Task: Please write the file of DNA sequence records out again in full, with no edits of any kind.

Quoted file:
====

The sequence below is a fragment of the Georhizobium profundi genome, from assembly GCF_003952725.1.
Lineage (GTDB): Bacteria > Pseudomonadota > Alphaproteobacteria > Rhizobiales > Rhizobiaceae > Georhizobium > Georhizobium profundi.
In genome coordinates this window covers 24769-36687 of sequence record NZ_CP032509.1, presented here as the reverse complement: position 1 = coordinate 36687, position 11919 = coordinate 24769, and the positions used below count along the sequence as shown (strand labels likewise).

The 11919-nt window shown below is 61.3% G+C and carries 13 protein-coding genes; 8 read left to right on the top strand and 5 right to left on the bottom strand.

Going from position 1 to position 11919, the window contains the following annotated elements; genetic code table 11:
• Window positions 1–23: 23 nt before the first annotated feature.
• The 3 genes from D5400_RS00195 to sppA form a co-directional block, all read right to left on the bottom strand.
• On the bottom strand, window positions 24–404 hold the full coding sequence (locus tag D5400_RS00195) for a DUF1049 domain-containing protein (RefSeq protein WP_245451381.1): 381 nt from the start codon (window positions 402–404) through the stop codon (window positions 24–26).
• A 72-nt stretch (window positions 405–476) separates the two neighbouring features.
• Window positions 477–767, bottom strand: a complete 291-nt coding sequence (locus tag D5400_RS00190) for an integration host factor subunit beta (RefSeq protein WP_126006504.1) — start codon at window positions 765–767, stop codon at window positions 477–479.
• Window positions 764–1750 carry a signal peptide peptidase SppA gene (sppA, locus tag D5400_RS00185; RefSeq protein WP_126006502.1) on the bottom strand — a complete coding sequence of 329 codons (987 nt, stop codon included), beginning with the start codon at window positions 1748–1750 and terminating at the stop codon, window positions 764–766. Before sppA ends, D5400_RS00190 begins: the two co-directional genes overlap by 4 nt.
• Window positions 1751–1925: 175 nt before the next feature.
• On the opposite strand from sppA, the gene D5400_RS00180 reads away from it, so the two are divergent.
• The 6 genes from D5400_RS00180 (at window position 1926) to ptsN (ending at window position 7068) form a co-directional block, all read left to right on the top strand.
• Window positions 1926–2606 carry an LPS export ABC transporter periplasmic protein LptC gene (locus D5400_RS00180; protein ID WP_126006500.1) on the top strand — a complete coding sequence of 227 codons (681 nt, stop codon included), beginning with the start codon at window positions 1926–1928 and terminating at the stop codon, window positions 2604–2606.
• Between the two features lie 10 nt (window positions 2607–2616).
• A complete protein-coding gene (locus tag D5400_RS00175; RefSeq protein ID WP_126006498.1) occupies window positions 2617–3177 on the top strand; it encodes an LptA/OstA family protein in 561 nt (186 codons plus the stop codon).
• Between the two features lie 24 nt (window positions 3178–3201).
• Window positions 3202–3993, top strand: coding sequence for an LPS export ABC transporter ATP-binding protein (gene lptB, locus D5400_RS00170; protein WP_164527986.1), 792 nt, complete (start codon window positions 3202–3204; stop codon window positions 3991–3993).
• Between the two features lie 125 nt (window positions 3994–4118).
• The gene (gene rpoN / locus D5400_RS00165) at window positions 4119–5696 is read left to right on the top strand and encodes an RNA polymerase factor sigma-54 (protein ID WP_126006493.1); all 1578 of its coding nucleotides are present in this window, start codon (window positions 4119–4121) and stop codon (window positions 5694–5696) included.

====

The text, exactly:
The sequence below is a fragment of the Georhizobium profundi genome, from assembly GCF_003952725.1.
Lineage (GTDB): Bacteria > Pseudomonadota > Alphaproteobacteria > Rhizobiales > Rhizobiaceae > Georhizobium > Georhizobium profundi.
In genome coordinates this window covers 24769-36687 of sequence record NZ_CP032509.1, presented here as the reverse complement: position 1 = coordinate 36687, position 11919 = coordinate 24769, and the positions used below count along the sequence as shown (strand labels likewise).

The 11919-nt window shown below is 61.3% G+C and carries 13 protein-coding genes; 8 read left to right on the top strand and 5 right to left on the bottom strand.

Going from position 1 to position 11919, the window contains the following annotated elements; genetic code table 11:
• Window positions 1–23: 23 nt before the first annotated feature.
• The 3 genes from D5400_RS00195 to sppA form a co-directional block, all read right to left on the bottom strand.
• On the bottom strand, window positions 24–404 hold the full coding sequence (locus tag D5400_RS00195) for a DUF1049 domain-containing protein (RefSeq protein WP_245451381.1): 381 nt from the start codon (window positions 402–404) through the stop codon (window positions 24–26).
• A 72-nt stretch (window positions 405–476) separates the two neighbouring features.
• Window positions 477–767, bottom strand: a complete 291-nt coding sequence (locus tag D5400_RS00190) for an integration host factor subunit beta (RefSeq protein WP_126006504.1) — start codon at window positions 765–767, stop codon at window positions 477–479.
• Window positions 764–1750 carry a signal peptide peptidase SppA gene (sppA, locus tag D5400_RS00185; RefSeq protein WP_126006502.1) on the bottom strand — a complete coding sequence of 329 codons (987 nt, stop codon included), beginning with the start codon at window positions 1748–1750 and terminating at the stop codon, window positions 764–766. Before sppA ends, D5400_RS00190 begins: the two co-directional genes overlap by 4 nt.
• Window positions 1751–1925: 175 nt before the next feature.
• On the opposite strand from sppA, the gene D5400_RS00180 reads away from it, so the two are divergent.
• The 6 genes from D5400_RS00180 (at window position 1926) to ptsN (ending at window position 7068) form a co-directional block, all read left to right on the top strand.
• Window positions 1926–2606 carry an LPS export ABC transporter periplasmic protein LptC gene (locus D5400_RS00180; protein ID WP_126006500.1) on the top strand — a complete coding sequence of 227 codons (681 nt, stop codon included), beginning with the start codon at window positions 1926–1928 and terminating at the stop codon, window positions 2604–2606.
• Between the two features lie 10 nt (window positions 2607–2616).
• A complete protein-coding gene (locus tag D5400_RS00175; RefSeq protein ID WP_126006498.1) occupies window positions 2617–3177 on the top strand; it encodes an LptA/OstA family protein in 561 nt (186 codons plus the stop codon).
• Between the two features lie 24 nt (window positions 3178–3201).
• Window positions 3202–3993, top strand: coding sequence for an LPS export ABC transporter ATP-binding protein (gene lptB, locus D5400_RS00170; protein WP_164527986.1), 792 nt, complete (start codon window positions 3202–3204; stop codon window positions 3991–3993).
• Between the two features lie 125 nt (window positions 3994–4118).
• The gene (gene rpoN / locus D5400_RS00165) at window positions 4119–5696 is read left to right on the top strand and encodes an RNA polymerase factor sigma-54 (protein ID WP_126006493.1); all 1578 of its coding nucleotides are present in this window, start codon (window positions 4119–4121) and stop codon (window positions 5694–5696) included.